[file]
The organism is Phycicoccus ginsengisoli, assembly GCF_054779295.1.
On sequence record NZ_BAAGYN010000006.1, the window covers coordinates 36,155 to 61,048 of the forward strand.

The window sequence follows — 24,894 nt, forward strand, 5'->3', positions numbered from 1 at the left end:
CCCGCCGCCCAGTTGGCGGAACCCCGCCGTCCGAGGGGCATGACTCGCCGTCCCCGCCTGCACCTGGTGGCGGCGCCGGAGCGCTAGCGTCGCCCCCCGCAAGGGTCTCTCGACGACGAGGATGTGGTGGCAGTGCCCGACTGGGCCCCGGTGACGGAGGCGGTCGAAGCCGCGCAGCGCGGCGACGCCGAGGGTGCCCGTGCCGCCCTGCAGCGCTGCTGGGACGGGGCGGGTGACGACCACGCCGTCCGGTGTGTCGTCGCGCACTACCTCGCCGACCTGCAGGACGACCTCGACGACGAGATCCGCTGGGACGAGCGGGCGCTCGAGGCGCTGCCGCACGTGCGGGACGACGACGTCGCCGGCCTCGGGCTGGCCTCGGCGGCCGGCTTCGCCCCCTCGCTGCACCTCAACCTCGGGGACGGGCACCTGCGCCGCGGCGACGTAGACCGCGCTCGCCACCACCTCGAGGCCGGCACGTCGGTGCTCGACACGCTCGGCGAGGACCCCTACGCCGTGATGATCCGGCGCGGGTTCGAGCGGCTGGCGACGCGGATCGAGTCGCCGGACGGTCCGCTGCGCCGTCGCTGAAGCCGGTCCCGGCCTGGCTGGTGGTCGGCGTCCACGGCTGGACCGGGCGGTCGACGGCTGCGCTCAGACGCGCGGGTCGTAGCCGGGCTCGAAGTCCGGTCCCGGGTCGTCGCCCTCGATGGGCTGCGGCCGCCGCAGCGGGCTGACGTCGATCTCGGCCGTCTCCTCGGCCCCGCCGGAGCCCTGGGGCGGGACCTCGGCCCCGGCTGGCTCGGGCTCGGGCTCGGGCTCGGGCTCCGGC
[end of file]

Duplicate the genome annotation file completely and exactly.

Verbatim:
The organism is Phycicoccus ginsengisoli, assembly GCF_054779295.1.
On sequence record NZ_BAAGYN010000006.1, the window covers coordinates 36,155 to 61,048 of the forward strand.

The window sequence follows — 24,894 nt, forward strand, 5'->3', positions numbered from 1 at the left end:
CCCGCCGCCCAGTTGGCGGAACCCCGCCGTCCGAGGGGCATGACTCGCCGTCCCCGCCTGCACCTGGTGGCGGCGCCGGAGCGCTAGCGTCGCCCCCCGCAAGGGTCTCTCGACGACGAGGATGTGGTGGCAGTGCCCGACTGGGCCCCGGTGACGGAGGCGGTCGAAGCCGCGCAGCGCGGCGACGCCGAGGGTGCCCGTGCCGCCCTGCAGCGCTGCTGGGACGGGGCGGGTGACGACCACGCCGTCCGGTGTGTCGTCGCGCACTACCTCGCCGACCTGCAGGACGACCTCGACGACGAGATCCGCTGGGACGAGCGGGCGCTCGAGGCGCTGCCGCACGTGCGGGACGACGACGTCGCCGGCCTCGGGCTGGCCTCGGCGGCCGGCTTCGCCCCCTCGCTGCACCTCAACCTCGGGGACGGGCACCTGCGCCGCGGCGACGTAGACCGCGCTCGCCACCACCTCGAGGCCGGCACGTCGGTGCTCGACACGCTCGGCGAGGACCCCTACGCCGTGATGATCCGGCGCGGGTTCGAGCGGCTGGCGACGCGGATCGAGTCGCCGGACGGTCCGCTGCGCCGTCGCTGAAGCCGGTCCCGGCCTGGCTGGTGGTCGGCGTCCACGGCTGGACCGGGCGGTCGACGGCTGCGCTCAGACGCGCGGGTCGTAGCCGGGCTCGAAGTCCGGTCCCGGGTCGTCGCCCTCGATGGGCTGCGGCCGCCGCAGCGGGCTGACGTCGATCTCGGCCGTCTCCTCGGCCCCGCCGGAGCCCTGGGGCGGGACCTCGGCCCCGGCTGGCTCGGGCTCGGGCTCGGGCTCGGGCTCCGGC